These are rugged, well-made gaiters that employ heavy-duty fabrics and a three-layer Gore-Tex construction. The result is reliable waterproofing, a high level of all-round protection and excellent lifetime durability.
Durable and robust fabrics
Reliable 3L Gore-Tex waterproofing and breathability
Wide range of sizes
Some users have reported snapped buckle tongues
Not the lightest or most breathable
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Outdoor Research Crocodile Gore-Tex gaiters: first impressions
Outdoor Research Crocodiles are gaiters with some serious pedigree, and some of the best gaiters. around. The US brand has been manufacturing gaiters for hiking and mountaineering since the early 1980s. In fact, they were the US company’s first ever product. Brand founder Ron Gregg developed his own design after witnessing his climbing partner suffering from extreme frostbite on Alaska’s notorious Denali, which was partly caused by poorly fitting gaiters. Snow had been pushed between his friend’s gaiter and boot, resulting in frozen feet and an emergency airlift to safety for urgent medical attention. With that kind of chastening experience to draw upon, it’s no surprise that OR’s gaiters are serious bits of kit.
The Crocodiles are a case in point. Something of a modern classic, the basic design has been around for years and is now widely regarded as the benchmark outdoor gaiter. Extending to just below the knee, and available in a wide range of fits including dedicated women’s sizes, they provide full coverage and protection as well as a fairly close, snug fit that effectively fends off snow, moisture and trail debris.
In terms of construction, they feature a 70-denier plain weave nylon upper panel backed with a three-layer Gore-Tex waterproof-breathable membrane. The lower section, which is the area that is likely to take most punishment, employs abrasion-resistant Cordura nylon, a 1,000-denier woven packcloth. The instep strap is made from durable BioThane – basically, a TPU-coated polyester webbing that feels seriously tough. Other elements are just as rugged, with a front closure that consists of a wide strip of double-stitched Velcro, with a secondary bottom flap. There’s also a double riveted metal lace hook here to ensure a secure fit to your hiking boots. Lastly, the top of the gaiter can be adjusted to fit your calf via a plastic buckle and webbing strap.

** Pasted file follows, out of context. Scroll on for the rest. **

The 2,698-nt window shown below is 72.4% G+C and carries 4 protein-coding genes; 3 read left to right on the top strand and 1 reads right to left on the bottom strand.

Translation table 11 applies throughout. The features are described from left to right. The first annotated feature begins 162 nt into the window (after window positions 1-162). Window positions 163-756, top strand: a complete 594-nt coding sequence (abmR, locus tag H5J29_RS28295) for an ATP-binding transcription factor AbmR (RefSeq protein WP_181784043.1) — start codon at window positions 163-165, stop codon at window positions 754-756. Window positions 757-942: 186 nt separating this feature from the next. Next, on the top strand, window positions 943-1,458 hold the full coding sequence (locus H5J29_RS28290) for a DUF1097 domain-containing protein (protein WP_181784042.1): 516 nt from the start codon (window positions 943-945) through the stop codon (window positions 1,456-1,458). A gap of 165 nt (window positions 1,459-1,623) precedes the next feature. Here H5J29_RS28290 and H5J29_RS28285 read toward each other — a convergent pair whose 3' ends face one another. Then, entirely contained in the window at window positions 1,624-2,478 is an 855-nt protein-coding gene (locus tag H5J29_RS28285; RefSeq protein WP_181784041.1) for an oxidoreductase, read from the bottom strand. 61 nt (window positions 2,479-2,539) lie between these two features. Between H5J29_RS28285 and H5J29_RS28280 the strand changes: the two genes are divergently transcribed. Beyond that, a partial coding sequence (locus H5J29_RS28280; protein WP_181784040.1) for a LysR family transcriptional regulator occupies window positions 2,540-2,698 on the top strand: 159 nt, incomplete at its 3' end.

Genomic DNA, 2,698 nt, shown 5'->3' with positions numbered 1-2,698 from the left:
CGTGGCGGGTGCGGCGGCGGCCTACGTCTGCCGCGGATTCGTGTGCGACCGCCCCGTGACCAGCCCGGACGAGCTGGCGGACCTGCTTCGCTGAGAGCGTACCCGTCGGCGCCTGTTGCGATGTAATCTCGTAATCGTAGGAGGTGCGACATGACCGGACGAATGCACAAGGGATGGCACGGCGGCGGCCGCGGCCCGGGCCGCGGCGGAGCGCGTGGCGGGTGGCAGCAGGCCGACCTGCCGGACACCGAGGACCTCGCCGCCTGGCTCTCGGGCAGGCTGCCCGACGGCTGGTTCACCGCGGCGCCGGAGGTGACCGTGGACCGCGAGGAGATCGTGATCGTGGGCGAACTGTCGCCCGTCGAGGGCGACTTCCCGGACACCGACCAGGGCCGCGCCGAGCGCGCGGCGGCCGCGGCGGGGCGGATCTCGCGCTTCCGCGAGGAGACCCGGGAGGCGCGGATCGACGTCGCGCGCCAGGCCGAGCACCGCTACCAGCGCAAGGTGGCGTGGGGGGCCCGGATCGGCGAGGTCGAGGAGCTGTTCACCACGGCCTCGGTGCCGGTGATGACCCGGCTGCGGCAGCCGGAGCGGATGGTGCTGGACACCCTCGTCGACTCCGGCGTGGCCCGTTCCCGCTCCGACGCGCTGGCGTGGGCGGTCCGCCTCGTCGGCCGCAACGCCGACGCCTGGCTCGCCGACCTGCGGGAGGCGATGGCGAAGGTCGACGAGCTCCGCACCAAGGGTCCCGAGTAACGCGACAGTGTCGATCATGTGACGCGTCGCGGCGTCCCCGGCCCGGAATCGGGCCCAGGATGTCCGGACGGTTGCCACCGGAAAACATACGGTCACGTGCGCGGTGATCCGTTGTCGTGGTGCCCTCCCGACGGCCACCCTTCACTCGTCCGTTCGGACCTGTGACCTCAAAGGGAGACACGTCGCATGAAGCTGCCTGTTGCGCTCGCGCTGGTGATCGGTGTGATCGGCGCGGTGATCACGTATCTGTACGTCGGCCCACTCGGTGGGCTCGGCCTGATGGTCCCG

• RRP: $89 (US) / £65 (UK)
• Weight (per pair): 289g / 10.2oz
• Length: Long
• Sizes: S / M / L / XL / XXL
• Colors: Black / Chilli / Cascade / Ochre
Outdoor Research Crocodile Gore-Tex gaiters: on the trails
On test, these Outdoor Research Crocodile gaiters proved to be reliable performers. We trudged through mud, bog and all sorts of other muck, and our boots stayed dry throughout. Since they’re designed as an all-season gaiter, we’d be equally happy to trust them in snow, slush and talus when winter rolls around. The wide range of sizes means that it’s possible to get a pretty neat fit on all but the slimmest of calves, and OR’s helpful size guide makes it much easier to know which size ought to suit you.
The heavy-duty build means these aren’t the lightest gaiters around, but that’s the price for increased protection and longer life. Similarly, although the Gore-Tex lining does its job, we can’t guarantee that when working hard, your lower legs won’t start to feel a little clammy. Again, it’s a trade off for the robust and rugged fabric used, which does a great job of dealing with all sorts of trail debris and undergrowth.
Our pair have endured some serious abuse without causing us any concern – though we did note that some other reviewers have commented on fragile buckle tongues, which snapped after just a few outings. This may be a quality control issue that affects specific batches only, so it’s worth inspecting this component closely on purchase. However, it’s also possible that the problem is user error, as it is important to ensure that the instep strap is fitted tightly around the boot, so the buckle tongue does not protrude in use. If it isn’t firmly secured, we can easily see how it might catch and snap.
An outdoors writer and editor, Matt Jones has been testing kit in the field for nearly a decade. Having worked for both the Ramblers and the Scouts, he knows one or two things about walking and camping, and loves all things adventure, particularly long-distance backpacking, wild camping and climbing mountains – especially in Wales. He’s based in Snowdonia and last year thru-hiked the Cambrian Way, which runs for 298 miles from Cardiff to Conwy, with a total ascent of 73,700 feet – that’s nearly 2½ times the height of Everest. Follow Matt on Instagram and Twitter.